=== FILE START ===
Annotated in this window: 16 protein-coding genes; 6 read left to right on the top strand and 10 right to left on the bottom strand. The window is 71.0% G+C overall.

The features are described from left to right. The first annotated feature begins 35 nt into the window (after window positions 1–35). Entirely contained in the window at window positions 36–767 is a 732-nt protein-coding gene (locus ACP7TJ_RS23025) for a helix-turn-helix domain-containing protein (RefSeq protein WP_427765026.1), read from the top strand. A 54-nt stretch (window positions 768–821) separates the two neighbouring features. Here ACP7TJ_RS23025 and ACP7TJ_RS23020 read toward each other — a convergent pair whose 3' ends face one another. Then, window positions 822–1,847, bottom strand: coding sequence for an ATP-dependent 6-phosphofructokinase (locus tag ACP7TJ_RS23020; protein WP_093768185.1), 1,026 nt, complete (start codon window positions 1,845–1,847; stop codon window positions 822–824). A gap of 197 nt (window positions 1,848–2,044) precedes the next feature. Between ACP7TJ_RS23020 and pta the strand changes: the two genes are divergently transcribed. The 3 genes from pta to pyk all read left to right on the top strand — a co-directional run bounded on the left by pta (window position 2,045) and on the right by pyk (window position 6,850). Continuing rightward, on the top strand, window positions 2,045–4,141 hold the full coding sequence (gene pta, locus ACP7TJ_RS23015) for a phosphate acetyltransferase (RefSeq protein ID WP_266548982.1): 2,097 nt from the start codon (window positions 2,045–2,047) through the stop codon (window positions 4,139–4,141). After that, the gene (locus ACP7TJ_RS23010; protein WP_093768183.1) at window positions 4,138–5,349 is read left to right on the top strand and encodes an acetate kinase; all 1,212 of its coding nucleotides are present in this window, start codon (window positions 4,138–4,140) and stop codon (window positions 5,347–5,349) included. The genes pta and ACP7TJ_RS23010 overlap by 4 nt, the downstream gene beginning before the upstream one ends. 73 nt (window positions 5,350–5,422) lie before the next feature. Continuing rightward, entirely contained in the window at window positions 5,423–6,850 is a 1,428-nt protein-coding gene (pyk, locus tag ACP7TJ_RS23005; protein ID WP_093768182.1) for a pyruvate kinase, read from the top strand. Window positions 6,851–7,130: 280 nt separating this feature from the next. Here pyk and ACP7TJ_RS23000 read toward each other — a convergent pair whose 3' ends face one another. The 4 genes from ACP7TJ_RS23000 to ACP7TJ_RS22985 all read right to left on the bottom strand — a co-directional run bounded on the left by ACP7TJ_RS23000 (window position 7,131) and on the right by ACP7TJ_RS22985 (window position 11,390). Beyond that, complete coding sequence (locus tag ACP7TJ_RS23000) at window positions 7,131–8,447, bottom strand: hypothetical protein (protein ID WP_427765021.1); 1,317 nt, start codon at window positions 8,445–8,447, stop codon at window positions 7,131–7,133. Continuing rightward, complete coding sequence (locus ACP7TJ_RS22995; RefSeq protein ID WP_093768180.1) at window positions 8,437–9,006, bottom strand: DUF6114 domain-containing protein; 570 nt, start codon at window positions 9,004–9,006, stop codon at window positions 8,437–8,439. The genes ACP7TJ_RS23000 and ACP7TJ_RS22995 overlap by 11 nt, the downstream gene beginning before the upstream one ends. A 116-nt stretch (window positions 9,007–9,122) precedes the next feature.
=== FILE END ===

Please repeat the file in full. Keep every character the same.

Annotated in this window: 16 protein-coding genes; 6 read left to right on the top strand and 10 right to left on the bottom strand. The window is 71.0% G+C overall.

The features are described from left to right. The first annotated feature begins 35 nt into the window (after window positions 1–35). Entirely contained in the window at window positions 36–767 is a 732-nt protein-coding gene (locus ACP7TJ_RS23025) for a helix-turn-helix domain-containing protein (RefSeq protein WP_427765026.1), read from the top strand. A 54-nt stretch (window positions 768–821) separates the two neighbouring features. Here ACP7TJ_RS23025 and ACP7TJ_RS23020 read toward each other — a convergent pair whose 3' ends face one another. Then, window positions 822–1,847, bottom strand: coding sequence for an ATP-dependent 6-phosphofructokinase (locus tag ACP7TJ_RS23020; protein WP_093768185.1), 1,026 nt, complete (start codon window positions 1,845–1,847; stop codon window positions 822–824). A gap of 197 nt (window positions 1,848–2,044) precedes the next feature. Between ACP7TJ_RS23020 and pta the strand changes: the two genes are divergently transcribed. The 3 genes from pta to pyk all read left to right on the top strand — a co-directional run bounded on the left by pta (window position 2,045) and on the right by pyk (window position 6,850). Continuing rightward, on the top strand, window positions 2,045–4,141 hold the full coding sequence (gene pta, locus ACP7TJ_RS23015) for a phosphate acetyltransferase (RefSeq protein ID WP_266548982.1): 2,097 nt from the start codon (window positions 2,045–2,047) through the stop codon (window positions 4,139–4,141). After that, the gene (locus ACP7TJ_RS23010; protein WP_093768183.1) at window positions 4,138–5,349 is read left to right on the top strand and encodes an acetate kinase; all 1,212 of its coding nucleotides are present in this window, start codon (window positions 4,138–4,140) and stop codon (window positions 5,347–5,349) included. The genes pta and ACP7TJ_RS23010 overlap by 4 nt, the downstream gene beginning before the upstream one ends. 73 nt (window positions 5,350–5,422) lie before the next feature. Continuing rightward, entirely contained in the window at window positions 5,423–6,850 is a 1,428-nt protein-coding gene (pyk, locus tag ACP7TJ_RS23005; protein ID WP_093768182.1) for a pyruvate kinase, read from the top strand. Window positions 6,851–7,130: 280 nt separating this feature from the next. Here pyk and ACP7TJ_RS23000 read toward each other — a convergent pair whose 3' ends face one another. The 4 genes from ACP7TJ_RS23000 to ACP7TJ_RS22985 all read right to left on the bottom strand — a co-directional run bounded on the left by ACP7TJ_RS23000 (window position 7,131) and on the right by ACP7TJ_RS22985 (window position 11,390). Beyond that, complete coding sequence (locus tag ACP7TJ_RS23000) at window positions 7,131–8,447, bottom strand: hypothetical protein (protein ID WP_427765021.1); 1,317 nt, start codon at window positions 8,445–8,447, stop codon at window positions 7,131–7,133. Continuing rightward, complete coding sequence (locus ACP7TJ_RS22995; RefSeq protein ID WP_093768180.1) at window positions 8,437–9,006, bottom strand: DUF6114 domain-containing protein; 570 nt, start codon at window positions 9,004–9,006, stop codon at window positions 8,437–8,439. The genes ACP7TJ_RS23000 and ACP7TJ_RS22995 overlap by 11 nt, the downstream gene beginning before the upstream one ends. A 116-nt stretch (window positions 9,007–9,122) precedes the next feature.